CAPE ELIZABETH, Maine — Mediation between the Spurwink Rod & Gun Club and its neighbors is continuing after the town council recommended hiring a consultant to review safety at the shooting range.

Residents in the Cross Hill Neighborhood have raised concerns about noise, stray bullets and environmental effects from the club’s 56-year-old shooting range on Sawyer Road, built decades before the neighborhood existed.

Club members say they operate a safe range and deny any claims of errant rounds.

Although the dispute dates back almost two decades, a lawyer representing a client in the neighborhood, which is north of the range and separated by a wooded area, brought the issue to councilors’ attention again in April, asking them to review the safety conditions.

One persistent complaint from neighbors dates back to a bullet found lodged in the side of a home in 2009, allegedly from the range. Police said it was unclear where the bullet originated.

“Everyone has to realize that the club is steadfast in our belief that the errant round did not come from our club, period,” Club President Mark Mayone said this week. “A lot of time it’s used strictly as a fear issue to get people against our club.”

In a mid-October council workshop, the two sides agreed to find a consultant to review the situation and provide recommendations for improvements.

The club recommended hiring South Portland resident Quirino Lucarelli, a National Rifle Association-certified range adviser, according to club officials.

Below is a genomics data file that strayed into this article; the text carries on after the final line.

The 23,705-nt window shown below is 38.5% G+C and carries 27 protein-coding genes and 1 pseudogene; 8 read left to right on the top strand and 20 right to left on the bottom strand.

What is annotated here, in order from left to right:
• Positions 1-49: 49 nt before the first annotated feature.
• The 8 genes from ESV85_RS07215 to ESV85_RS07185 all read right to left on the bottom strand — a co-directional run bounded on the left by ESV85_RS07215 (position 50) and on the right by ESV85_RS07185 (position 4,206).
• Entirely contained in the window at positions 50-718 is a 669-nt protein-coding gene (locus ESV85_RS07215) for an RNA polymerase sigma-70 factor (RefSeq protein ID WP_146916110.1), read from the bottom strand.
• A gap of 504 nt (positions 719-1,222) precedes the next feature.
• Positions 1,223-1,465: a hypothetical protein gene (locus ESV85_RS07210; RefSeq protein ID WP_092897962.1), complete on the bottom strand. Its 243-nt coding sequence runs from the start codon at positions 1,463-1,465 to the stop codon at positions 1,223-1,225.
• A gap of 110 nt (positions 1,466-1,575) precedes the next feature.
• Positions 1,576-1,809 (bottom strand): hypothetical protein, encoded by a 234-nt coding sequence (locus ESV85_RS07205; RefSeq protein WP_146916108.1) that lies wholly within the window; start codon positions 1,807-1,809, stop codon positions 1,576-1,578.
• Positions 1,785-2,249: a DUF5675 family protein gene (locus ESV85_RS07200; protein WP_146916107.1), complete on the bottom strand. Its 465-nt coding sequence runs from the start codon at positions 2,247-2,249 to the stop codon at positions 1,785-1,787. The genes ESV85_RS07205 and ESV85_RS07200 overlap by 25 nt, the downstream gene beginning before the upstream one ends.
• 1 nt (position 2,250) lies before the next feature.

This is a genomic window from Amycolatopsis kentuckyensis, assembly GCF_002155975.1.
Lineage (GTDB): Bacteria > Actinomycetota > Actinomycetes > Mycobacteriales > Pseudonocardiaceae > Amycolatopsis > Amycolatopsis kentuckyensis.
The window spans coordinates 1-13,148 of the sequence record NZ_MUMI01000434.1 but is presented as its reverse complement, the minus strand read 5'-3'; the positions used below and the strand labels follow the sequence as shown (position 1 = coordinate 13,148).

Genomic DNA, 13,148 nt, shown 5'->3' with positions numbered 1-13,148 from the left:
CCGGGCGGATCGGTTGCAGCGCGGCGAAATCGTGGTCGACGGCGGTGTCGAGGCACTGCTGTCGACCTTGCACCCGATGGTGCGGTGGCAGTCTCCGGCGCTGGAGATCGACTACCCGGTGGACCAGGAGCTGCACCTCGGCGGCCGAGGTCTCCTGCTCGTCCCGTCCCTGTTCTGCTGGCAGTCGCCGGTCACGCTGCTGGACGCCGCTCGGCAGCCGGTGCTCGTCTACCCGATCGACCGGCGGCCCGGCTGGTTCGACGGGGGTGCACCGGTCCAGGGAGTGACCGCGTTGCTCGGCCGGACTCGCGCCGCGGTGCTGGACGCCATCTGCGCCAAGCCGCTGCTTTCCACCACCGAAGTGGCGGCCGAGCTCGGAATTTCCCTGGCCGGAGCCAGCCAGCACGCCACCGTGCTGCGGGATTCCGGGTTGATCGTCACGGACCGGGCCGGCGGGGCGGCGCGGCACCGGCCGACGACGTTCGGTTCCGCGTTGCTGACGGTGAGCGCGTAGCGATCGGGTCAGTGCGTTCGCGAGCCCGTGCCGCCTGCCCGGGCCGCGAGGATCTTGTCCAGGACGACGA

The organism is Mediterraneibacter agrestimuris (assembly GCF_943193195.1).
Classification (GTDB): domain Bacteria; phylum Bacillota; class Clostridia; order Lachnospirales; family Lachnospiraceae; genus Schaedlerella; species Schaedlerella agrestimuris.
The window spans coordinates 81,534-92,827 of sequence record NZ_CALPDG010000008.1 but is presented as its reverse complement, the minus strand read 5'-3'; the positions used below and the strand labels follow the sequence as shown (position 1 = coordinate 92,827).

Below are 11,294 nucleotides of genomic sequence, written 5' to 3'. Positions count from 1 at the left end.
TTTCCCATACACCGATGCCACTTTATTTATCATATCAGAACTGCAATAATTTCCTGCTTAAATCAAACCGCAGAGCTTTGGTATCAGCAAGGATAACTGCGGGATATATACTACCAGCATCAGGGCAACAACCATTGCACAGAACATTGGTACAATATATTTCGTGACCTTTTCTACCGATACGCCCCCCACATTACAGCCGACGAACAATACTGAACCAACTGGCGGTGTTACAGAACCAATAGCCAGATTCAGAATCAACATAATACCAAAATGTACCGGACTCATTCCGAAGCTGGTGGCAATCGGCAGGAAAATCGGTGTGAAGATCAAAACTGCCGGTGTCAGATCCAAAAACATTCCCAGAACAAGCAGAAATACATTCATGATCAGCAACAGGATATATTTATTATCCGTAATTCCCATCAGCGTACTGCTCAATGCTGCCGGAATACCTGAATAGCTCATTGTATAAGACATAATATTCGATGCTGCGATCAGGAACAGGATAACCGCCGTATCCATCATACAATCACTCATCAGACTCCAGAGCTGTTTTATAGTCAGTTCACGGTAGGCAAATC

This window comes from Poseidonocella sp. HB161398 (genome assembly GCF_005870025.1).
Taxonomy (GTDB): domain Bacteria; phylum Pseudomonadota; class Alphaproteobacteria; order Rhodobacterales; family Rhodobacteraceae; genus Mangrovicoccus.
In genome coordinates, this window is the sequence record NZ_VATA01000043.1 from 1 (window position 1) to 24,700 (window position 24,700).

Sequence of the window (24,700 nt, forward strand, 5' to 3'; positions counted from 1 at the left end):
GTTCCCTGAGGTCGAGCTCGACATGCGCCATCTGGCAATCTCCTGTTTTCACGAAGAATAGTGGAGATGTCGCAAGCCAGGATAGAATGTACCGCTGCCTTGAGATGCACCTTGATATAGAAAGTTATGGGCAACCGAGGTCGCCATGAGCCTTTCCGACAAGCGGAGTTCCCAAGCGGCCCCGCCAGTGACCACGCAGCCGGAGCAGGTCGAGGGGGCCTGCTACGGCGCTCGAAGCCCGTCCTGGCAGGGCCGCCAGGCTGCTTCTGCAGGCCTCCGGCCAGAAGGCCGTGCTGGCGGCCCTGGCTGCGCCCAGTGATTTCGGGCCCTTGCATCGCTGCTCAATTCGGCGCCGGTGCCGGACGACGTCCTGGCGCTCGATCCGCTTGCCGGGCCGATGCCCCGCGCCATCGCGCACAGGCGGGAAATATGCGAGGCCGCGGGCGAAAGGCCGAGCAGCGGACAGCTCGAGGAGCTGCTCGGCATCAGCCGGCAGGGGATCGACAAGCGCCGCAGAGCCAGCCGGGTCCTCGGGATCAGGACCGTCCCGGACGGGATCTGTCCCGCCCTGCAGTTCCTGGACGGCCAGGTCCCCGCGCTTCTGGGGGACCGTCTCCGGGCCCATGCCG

The neighbors’ lawyer, Jamie Wagner, who is also a candidate for Town Council, said he contacted Lucarelli, but has not heard back from the NRA to verify the consultant’s qualifications.

“I have had communications with another expert and am considering retaining that individual,” Wagner said in an email. “There has been no agreement yet on which consultant will be used, or whether both will be used.”

Both parties agree that communication about the issue has improved, but Mayone said no future meetings have been scheduled because of calendar conflicts.

Wagner said although dialogue has improved, the ammunition containment and noise abatement improvements he wants to see have not been made.

The club has made several improvements to modernize the range in the last three years, Mayone said, although the changes were part of the 300-member-club’s five-year plan and were not done to placate neighbors.

“If the neighbors had never approached the Town Council, all of the things we’ve done would have moved forward anyway,” he said, noting that the one improvement spurred by discussions is a now 60-percent-complete fence around the range. “More than anything, it’s just that the membership wanted to do all this stuff.”

Some of the improvements include adding surveillance and installing a secure entrance that requires individual entry codes, so the club can identify who has been at the range, Mayone said.

The club has also added ballistic sand to berms and started work on a covered shooting shed, which will likely reduce noise, he said.

“We want to do lots of stuff, but there are financial restraints we have to worry about,” Mayone said. “The threat of litigation prevents us from spending money on what we want to do.”

Wagner told the council in April that he thinks “the town needs to consider its own liability with regard to the safety of its citizens. … This is not an anti-sportsman issue. This is not an anti-gun issue.”

The town does not license or regulate the range, and noise restrictions at gun ranges are determined at the state and federal level, Council Chairwoman Sara Lennon said.

“The truth is the town doesn’t have much sway,” she said. “All we’re trying to do is encourage and cheerlead them to work together and compromise, and do all those kinds of things that lead to good solutions.”

Lennon said the main issue is safety and that the council hopes the parties can agree on a consultant to assess the situation.

The council is expected to hear an update at its Nov. 14 meeting.